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A Tale of Dark Shadows


Andy Nunez


1966. . .

Sam Evans turned abruptly on his barstool at the diner to stare at a radio that sat on a shelf behind his daughter Maggie. He had not been paying attention to it until he heard the shrill cry of seagulls over the haunting litany:

"Remember — walkin' in the sand
Remember — walkin' hand in hand
The night was so exciting
Your smile was so inviting"

"Could you change that channel, Maggie?" he asked his daughter, who was checking the coffee pot.

"Sure, Pop," Maggie replied, twisting the knob. "I didn't know you hated rock and roll. That's a pretty nice one by the Shangri-La's."

"It's not the song so much as those birds," Sam explained. "That damn shrieking."

"Pop, they're just seagulls. You hear them all the time."

"Not like that, not with those words, not at night —" He turned away and stared outside the coffee shop window and the fog shrouded night. Great ragged wisps floated in and out of the yellow streetlights, and Sam's mind was filled with the shrieking of birds. Then, as the girl in the song had prompted, he remembered, walking in the sand . . .

1942 . . .

Sydney, Australia was a rather wholesome place for US Navy personnel to be let loose, but it was the nearest friendly port of any size. Able-bodied Seaman first class Sam Evans found Sydney a charming place, somewhat like Collinsport, only larger. It was certainly a change of pace from his last berth in the aircraft carrier Lexington. From his bunk in an Australian military hospital, he recalled the desperate actions of that engagement the papers and radios were calling the Battle of the Coral Sea.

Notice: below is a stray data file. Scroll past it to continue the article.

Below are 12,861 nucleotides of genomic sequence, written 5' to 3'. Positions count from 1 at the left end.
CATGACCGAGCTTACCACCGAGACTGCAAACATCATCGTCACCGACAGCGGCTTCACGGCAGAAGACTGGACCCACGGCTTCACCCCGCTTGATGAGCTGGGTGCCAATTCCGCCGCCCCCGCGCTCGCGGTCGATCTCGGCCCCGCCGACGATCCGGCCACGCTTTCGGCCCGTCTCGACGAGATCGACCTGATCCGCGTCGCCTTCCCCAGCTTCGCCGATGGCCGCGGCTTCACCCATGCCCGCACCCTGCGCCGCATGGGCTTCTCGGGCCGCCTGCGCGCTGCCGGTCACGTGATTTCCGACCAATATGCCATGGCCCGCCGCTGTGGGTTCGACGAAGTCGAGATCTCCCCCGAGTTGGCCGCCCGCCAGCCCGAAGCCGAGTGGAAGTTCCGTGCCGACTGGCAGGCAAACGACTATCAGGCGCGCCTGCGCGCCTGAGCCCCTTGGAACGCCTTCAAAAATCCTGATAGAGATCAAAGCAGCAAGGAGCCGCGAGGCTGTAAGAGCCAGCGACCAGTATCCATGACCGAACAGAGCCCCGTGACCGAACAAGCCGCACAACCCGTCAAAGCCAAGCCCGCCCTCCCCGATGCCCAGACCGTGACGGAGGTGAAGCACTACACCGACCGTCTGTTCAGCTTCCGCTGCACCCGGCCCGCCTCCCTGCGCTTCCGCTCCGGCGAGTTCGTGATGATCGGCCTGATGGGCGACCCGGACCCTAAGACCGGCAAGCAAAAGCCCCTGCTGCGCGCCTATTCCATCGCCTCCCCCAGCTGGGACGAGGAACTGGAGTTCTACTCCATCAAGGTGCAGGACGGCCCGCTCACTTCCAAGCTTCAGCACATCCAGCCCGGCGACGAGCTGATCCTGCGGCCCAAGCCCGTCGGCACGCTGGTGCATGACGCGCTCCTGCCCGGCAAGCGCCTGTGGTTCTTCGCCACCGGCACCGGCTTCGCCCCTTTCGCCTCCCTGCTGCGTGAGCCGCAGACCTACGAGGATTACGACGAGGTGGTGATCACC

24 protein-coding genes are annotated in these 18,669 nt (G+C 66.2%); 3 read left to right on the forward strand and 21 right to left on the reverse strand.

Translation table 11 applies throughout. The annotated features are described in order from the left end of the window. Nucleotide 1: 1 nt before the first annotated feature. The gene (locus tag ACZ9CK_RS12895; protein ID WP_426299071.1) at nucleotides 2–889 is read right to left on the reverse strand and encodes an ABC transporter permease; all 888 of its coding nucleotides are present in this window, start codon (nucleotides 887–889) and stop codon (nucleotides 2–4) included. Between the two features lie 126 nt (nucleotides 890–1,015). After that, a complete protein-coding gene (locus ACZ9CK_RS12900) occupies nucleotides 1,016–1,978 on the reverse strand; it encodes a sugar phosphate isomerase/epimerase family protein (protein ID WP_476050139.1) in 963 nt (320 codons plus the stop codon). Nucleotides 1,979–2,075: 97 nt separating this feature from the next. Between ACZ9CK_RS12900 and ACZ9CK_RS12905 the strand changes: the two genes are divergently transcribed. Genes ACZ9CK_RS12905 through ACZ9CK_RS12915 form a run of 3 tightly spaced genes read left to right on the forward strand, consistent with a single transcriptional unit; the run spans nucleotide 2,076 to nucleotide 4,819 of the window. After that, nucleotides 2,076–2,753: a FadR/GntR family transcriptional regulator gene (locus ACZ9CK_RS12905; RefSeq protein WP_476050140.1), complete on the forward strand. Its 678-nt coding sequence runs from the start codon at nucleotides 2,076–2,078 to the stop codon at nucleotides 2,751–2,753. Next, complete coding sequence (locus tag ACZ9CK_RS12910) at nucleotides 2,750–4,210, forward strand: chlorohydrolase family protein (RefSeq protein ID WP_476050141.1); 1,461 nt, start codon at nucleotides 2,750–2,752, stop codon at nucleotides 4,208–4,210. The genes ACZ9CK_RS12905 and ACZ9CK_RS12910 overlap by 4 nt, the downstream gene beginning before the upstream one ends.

He was in a gun tub with Gunner's mate Arnie Hanson, a big Swede from Minnesota, when the air attack alert came. Sam slapped on his helmet, and helped Arnie swing the four-barrelled anti-aircraft gun skyward. The heavy gun, called a "Chicago Piano," was cranked up just as Sam saw the first dots of the approaching Jap dive-bombers.

Arnie worked the gun controls and began to site at the rapidly growing planes. American interceptors, Wildcats, mostly, went after the Kates and Nells; but Jap Zeros tangled with them, and some of the dive-bombers and torpedo-bombers got through. Sam jumped when Arnie fired the gun, and its four barrels began to hose 1.1 inch shells at the Jap planes. He could feel the Lexington buck beneath him as her captain turned away from the torpedoes that Sam knew must be in the water by now.

Planes began to tumble from the sky amid black puffs of smoke, but not enough. The deck leaped and the air became full of flying metal as bombs hit Sam's ship. Deep below, he felt the old Lex shudder with anguish as bombs and torpedoes hit her. He turned to Arnie only to find his partner silent, blood pouring from the stump of his neck where a shard of metal had sheared off his head. Sam didn't remember much after that, only that another explosion nearby had lifted the tub from its moorings and that he was flying through the air.